In July 2004, the district court granted Owen's motion to supplement his § 2255 motion to assert a claim based on the Supreme Court's then recently rendered decision in Blakely v. Washington, 542 U.S. 296 (2004). [ Id., R. 870, therein] On April 25, 2005, the Magistrate Judge issued a Report and Recommendation ("R & R"), concluding that Owen's supplemental § 2255 motion should be denied because Blakely did not apply retroactively to cases on collateral review. [ Id., R. 887, therein] Owen filed objections, but on September 16, 2005, the district court adopted the R & R, finding that it was well-reasoned and supported by the case law. [ Id., R. 906, 907, therein] Owen appealed, but the Fourth Circuit Court of Appeals denied him a certificate of appealability. [ Id., R. 955, 956, therein; see United States v. Harry Carlos Owen, No. 05-7720 (4th Cir. Jun. 1, 2006)]
The BOP's website states that Owen, BOP Register NO. 06330-088, has a projected release date of March 12, 2024. See http://www.bop.gov/inmateloc/ (last visited on November 4, 2014).
CLAIMS ASSERTED IN THE § 2241 PETITION
Owen states that prior to March 2014, he had a "moderate" security classification which ensured him placement in a prison camp at some point in 2014, which could have been ten (10) years prior to the date of his projected release from the BOP's custody in March 2024. [D. E. No. 1, pp. 5-6] Owen asserts that under 18 U.S.C. §§§ 3621(b), 4042(a)(2) and 4081, he had a vested liberty interest in both his lower security classification and his transfer to a prison camp in March 2014.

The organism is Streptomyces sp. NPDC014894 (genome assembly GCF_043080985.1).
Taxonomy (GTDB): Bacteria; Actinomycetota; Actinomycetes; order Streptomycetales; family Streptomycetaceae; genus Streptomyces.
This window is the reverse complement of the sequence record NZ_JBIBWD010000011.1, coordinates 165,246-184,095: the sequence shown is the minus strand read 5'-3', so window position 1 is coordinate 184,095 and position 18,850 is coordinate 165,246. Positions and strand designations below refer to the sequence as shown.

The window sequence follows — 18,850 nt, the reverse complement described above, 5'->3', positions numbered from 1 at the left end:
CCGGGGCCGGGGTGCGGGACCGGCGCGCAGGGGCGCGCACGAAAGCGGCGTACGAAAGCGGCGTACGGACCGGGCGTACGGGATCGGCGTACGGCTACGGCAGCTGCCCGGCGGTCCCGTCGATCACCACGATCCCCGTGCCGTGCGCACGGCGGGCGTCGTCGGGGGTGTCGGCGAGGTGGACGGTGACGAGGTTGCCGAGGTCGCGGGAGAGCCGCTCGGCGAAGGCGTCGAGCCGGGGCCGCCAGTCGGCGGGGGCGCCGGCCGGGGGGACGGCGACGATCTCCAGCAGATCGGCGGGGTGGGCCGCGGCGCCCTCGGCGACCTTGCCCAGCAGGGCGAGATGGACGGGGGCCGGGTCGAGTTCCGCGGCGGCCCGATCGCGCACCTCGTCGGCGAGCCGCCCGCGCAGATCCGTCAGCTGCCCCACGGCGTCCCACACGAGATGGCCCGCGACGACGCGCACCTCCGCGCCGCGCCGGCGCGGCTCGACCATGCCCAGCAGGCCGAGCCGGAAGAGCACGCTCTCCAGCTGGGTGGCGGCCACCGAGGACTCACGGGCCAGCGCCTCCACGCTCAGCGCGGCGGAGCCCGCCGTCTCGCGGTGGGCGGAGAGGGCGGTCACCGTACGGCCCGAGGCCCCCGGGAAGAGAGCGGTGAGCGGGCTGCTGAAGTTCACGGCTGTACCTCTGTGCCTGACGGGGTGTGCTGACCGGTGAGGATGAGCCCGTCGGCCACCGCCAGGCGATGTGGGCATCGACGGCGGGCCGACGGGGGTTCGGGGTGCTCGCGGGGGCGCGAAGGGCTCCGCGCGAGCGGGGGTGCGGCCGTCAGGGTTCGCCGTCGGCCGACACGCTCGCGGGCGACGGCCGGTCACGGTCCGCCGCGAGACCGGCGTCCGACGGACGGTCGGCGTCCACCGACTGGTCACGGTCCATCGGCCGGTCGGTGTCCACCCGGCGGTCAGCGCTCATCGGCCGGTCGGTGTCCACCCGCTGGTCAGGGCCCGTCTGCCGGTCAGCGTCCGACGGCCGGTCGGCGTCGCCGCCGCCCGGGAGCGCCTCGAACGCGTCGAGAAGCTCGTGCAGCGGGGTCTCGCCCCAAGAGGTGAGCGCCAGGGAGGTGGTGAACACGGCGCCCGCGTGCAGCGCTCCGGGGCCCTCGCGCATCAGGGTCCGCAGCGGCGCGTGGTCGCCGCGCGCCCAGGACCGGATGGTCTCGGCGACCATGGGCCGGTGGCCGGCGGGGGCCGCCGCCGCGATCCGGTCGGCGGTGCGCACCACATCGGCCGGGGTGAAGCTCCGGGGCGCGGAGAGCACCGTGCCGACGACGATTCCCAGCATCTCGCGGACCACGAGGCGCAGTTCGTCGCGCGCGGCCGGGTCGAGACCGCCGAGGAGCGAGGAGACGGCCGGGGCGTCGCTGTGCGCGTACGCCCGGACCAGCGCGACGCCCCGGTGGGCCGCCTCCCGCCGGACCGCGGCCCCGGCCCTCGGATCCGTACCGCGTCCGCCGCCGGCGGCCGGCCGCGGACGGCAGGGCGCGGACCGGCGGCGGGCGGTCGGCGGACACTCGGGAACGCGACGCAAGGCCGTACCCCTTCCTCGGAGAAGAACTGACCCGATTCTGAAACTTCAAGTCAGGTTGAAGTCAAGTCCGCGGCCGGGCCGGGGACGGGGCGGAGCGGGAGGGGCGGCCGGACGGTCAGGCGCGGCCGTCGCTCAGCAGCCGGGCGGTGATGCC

Owen states that in September 2006, the BOP issued its Program Statement 5100.08, entitled Inmate Security Designation and Custody Classification, in which it amended the severity classification tables applicable to offenders who were convicted after September 2006 and created a variable, known as a Public Safety Factor ("PSF"). Owen states that the PSF, as applied to him, resulted in him having a higher security classification and prevented him from being transferred to a lower security BOP facility or to a prison camp.
Owen alleges that in March 2014, at the very point in time when he became eligible to for a transfer to a federal prison camp, FCI-Ashland Unit Manager Brian Sparks arbitrarily and capriciously modified his offense severity classification from "moderate" to "greatest, " thus preventing his transfer to the prison camp. Owen alleges that Sparks exceeded his authority and abused his power by increasing his security classification; that such a decision could be made only by the BOP's Designation and Sentence Computation Center; that he (Owen) was not provided with advance notice of Sparks' decision to increase his security classification; and that his higher security classification was the result of "... willful and deliberate act of discrimination by FBOP staff in retaliation against the petitioner for his political beliefs." [D.E. No. 1, p. 3]
Owen contends that the BOP's decision to assign him a negative PSF under Program Statement 5100.08 amounts to an impermissible retroactive or ex post facto application of the policy, in violation of the U.S. Constitution, Art. I, § 9, cl. 3, and a violation his right to due process of the law guaranteed under the Fifth Amendment of the U.S. Constitution. Owen claims that the PSF decision was impermissibly based on the FCI-Ashland Unit Team's "personal dislikes, emotional bias, and prejudices" [D.E. No. 1, p. 2], and that the BOP ...